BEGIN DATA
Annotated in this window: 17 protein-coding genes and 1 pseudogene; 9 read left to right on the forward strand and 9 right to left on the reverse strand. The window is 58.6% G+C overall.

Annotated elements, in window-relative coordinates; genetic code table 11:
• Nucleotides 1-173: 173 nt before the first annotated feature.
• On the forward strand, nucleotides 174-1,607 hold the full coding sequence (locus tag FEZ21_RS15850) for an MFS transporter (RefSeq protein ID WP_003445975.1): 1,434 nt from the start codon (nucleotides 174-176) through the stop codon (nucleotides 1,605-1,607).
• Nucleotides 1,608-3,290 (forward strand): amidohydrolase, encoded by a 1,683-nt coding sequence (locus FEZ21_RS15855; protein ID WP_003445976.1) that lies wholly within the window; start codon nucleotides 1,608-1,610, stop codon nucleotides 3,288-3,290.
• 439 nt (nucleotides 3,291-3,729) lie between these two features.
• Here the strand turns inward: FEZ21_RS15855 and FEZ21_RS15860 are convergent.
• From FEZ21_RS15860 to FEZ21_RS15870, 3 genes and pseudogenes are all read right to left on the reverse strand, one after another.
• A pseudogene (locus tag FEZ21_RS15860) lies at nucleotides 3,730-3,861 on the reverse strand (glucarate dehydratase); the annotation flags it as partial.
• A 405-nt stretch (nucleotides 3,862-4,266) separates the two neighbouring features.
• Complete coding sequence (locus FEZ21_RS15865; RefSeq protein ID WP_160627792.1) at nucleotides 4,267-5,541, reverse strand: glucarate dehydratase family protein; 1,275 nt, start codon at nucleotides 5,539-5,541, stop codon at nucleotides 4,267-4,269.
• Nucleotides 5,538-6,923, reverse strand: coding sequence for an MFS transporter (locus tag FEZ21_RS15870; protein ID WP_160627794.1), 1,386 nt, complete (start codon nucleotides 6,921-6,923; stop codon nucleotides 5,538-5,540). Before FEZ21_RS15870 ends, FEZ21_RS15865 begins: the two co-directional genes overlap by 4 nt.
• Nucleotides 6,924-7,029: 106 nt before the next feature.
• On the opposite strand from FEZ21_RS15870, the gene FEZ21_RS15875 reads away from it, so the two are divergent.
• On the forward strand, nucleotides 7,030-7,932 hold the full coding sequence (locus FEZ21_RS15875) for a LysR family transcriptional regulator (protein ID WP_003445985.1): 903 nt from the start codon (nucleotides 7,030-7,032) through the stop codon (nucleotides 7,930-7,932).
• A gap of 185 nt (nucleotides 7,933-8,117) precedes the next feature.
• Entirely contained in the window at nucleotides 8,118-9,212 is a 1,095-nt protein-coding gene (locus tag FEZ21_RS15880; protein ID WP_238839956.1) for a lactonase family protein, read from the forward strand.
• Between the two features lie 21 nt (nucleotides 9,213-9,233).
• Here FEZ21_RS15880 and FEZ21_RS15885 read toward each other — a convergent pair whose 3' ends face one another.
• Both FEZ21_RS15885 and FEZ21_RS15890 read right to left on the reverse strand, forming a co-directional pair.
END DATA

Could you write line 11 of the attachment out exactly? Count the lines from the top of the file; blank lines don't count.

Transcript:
• Complete coding sequence (locus FEZ21_RS15865; RefSeq protein ID WP_160627792.1) at nucleotides 4,267-5,541, reverse strand: glucarate dehydratase family protein; 1,275 nt, start codon at nucleotides 5,539-5,541, stop codon at nucleotides 4,267-4,269.